While Havok is Scott's best man, Kitty serves as Madelyne's Maid-of-Honor, suggesting Madelyne has few friends or family members, and that Kitty's Mary Sue-ism extends even to weddings.
As Maddy walks down the aisle, her hair is miscolored as blonde, which, considering the character in question, is kind of a big deal. It's also unclear who the man walking her down the aisle is, given we've never heard anything about her family.
For whatever reason, there's a couple notable typos in this issue. Storm refers to herself as "leader X-Men", missing the "of", and later "resurrected" is spelled "resurrectet".
I Love the 80s
Kitty has yet another new costume, this one seemingly taking it's inspiration from 80s exercise clothes, complete with a headband.
As the issue opens, the X-Men are working to remove a tree from the grounds of the mansion.
As Cyclops revives Madelyne following Storm's tempest, they exchange the "Hi/Hi yourself" dialogue in a scene which mirrors the end of issue #136.
As Cyclops prepares to marry Madelyne, he says visits Jean's grave to say goodbye, a moment that Claremont clearly intended to serve as the finale to the Scott/Jean romance.
The Awesome and Terrible Power of Cyclops
Cyclops takes on the entire team in this issue, managing to hold his own and expose Mastermind in the process.
The Best There is at What He Does
Cyclops is able to (briefly) knock out Wolverine via a short range optic blast to the head.
This issue features a pair of Return of the Jedi ads, one for model kits, another for the Jedi video game.
It's in the Mail
The letters in this issue are answered by Professor X. In one response, he mentions a computer project Kitty is working on with a young man named Douglas Walsh; this is the first reference to the character who will become Doug Ramsey (who, in his first appearance, will be shown to be working on a computer project with Kitty).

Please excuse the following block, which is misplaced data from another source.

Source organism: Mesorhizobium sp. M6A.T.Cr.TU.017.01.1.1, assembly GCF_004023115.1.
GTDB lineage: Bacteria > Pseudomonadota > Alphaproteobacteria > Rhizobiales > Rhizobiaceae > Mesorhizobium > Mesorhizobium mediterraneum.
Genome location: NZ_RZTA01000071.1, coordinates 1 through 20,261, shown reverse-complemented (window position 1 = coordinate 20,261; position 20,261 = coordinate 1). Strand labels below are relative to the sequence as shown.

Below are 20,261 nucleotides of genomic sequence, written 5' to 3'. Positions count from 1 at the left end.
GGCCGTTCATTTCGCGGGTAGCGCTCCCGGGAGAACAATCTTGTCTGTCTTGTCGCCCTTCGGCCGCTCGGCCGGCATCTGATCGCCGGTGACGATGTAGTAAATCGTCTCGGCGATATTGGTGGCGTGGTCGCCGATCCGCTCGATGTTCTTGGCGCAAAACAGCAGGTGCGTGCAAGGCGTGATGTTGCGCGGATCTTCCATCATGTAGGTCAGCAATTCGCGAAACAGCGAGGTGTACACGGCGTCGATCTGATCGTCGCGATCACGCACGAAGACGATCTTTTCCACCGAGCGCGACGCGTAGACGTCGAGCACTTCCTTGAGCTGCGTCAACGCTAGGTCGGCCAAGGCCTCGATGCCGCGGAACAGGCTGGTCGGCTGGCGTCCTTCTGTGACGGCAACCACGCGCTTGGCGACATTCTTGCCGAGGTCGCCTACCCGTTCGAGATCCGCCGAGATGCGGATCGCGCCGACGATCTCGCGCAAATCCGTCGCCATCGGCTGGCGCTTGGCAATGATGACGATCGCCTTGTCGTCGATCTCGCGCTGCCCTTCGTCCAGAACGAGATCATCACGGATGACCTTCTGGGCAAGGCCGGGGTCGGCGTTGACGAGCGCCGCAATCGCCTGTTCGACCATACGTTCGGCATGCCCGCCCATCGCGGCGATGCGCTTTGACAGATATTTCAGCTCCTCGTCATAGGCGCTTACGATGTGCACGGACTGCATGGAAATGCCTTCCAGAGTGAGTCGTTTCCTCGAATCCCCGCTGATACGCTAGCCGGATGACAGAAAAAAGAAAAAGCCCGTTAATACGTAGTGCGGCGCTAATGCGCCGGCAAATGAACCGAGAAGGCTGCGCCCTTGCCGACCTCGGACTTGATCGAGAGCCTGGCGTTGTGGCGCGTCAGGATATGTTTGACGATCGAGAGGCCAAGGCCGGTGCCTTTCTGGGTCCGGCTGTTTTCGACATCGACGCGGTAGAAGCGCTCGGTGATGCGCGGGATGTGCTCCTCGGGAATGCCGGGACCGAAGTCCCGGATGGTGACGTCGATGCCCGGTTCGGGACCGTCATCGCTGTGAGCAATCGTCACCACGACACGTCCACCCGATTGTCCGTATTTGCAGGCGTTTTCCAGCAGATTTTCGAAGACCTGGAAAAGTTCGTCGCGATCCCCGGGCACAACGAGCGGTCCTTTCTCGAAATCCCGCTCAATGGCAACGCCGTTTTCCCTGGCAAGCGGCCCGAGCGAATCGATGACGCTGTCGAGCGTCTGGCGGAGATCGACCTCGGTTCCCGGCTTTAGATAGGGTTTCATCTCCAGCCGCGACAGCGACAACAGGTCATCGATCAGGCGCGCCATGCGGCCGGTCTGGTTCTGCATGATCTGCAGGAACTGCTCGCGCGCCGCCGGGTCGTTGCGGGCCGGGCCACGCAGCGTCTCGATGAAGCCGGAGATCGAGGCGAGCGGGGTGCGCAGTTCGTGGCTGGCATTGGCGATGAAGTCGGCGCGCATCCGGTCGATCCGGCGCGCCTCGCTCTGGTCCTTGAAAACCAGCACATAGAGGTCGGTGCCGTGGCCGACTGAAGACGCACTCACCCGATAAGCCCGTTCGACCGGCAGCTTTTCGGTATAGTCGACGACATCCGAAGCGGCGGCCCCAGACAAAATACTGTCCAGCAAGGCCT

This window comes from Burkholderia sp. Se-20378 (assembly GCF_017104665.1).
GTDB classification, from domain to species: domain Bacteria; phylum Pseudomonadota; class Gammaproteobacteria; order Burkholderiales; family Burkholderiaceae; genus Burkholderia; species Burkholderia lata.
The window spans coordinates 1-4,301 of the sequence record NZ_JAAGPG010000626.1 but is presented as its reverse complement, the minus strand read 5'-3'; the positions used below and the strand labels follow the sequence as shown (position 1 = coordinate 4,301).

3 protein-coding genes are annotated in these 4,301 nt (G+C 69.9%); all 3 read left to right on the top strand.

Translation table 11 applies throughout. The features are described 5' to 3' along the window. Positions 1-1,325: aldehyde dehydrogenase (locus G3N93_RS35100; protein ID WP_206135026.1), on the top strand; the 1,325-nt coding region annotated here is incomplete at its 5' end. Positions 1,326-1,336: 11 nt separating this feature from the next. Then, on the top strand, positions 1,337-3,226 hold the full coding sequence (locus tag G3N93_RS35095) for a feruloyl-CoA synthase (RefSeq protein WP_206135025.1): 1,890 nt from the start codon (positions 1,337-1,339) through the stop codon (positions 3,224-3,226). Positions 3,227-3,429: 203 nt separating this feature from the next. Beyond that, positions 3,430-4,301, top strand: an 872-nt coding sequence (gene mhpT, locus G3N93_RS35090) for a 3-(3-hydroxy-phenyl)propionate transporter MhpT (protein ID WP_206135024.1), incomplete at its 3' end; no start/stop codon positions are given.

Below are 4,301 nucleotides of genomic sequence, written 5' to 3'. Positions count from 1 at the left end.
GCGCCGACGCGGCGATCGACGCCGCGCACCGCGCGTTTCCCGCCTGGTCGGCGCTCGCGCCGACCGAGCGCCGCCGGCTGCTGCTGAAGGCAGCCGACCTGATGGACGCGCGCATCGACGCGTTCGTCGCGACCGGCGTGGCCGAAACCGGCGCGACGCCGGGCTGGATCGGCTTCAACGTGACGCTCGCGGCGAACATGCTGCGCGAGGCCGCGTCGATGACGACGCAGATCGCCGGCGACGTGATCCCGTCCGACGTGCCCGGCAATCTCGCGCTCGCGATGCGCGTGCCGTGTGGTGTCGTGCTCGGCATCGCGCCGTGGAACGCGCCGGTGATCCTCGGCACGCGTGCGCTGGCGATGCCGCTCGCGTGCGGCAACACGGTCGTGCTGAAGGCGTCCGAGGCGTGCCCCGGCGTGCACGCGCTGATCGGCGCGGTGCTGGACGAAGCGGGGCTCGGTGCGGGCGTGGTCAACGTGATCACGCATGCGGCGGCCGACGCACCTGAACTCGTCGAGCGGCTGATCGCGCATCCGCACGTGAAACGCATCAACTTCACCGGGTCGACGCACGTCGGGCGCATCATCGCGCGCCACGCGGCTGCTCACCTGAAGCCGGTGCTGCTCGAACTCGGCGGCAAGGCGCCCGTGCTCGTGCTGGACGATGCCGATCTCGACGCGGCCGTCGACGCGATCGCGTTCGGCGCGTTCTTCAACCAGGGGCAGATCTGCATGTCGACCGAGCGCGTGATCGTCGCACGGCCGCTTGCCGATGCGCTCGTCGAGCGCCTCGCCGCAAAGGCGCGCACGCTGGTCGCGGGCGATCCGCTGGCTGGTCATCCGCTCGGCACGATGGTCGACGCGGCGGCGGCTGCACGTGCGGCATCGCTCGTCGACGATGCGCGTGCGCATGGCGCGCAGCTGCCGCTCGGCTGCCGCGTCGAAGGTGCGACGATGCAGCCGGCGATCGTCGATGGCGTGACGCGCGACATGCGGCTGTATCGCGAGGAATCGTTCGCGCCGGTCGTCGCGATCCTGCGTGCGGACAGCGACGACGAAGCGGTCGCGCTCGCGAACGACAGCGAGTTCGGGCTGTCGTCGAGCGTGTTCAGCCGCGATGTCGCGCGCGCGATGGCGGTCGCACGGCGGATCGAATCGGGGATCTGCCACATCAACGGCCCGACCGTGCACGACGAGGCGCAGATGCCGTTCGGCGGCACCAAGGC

Celebrating the 20th anniversary of the creation of the X-Men, this issue contains several significant endings and beginnings. We reach the end of the all-too-short Claremont/Smith collaboration, as Smith turns in one last, expertly-executed action issue. We welcome aboard new series artist John Romita Jr., who has some pretty big shoes to fill. The simmering Madelyne/Phoenix plot comes to a head as Mastermind's plan stands revealed, a plot that, appropriately enough for the 20th anniversary issue, serves as a sequel to the book's biggest and most well-regarded story. Madelyne's identity is confirmed (for good and bad) once and for all (or for awhile, at least). And this issue also serves as Cyclops' swan song, the end of his regular involvement in the book for the remainder of Claremont's run. He'll be back, sometimes for extended periods, but always in the capacity of a returning guest star. Marrying Madelyne is, as far as Claremont is concerned, Cyclops' happy ending.
It's that last item that makes this arguably my single favorite issue of X-Men. Claremont and Smith send Cyclops out on a high note, putting him up against the entire team, all of whom believe him to be their greatest foe. Armed only with his optic blast, years of training and a keen tactical mind (plus a little help from the Danger Room), he single-handedly takes on the X-Men and wins. He not only defeats them but manages to expose the true villain along the way. For diehard Cyclops fans like myself, this issue is often Exhibit A in the case of "Why Cyclops is Cool". Claremont, throughout his entire run, has shown an affinity for Cyclops. Fitting, then, that he gives one of his favorite characters a long-overdue happy ending and sends him out on a high note, all in one fantastic issue.
Tomorrow, the New Mutants continue their Nova Roman adventure in New Mutants #9, and next week, things get a little impossible in X-Men Annual #7.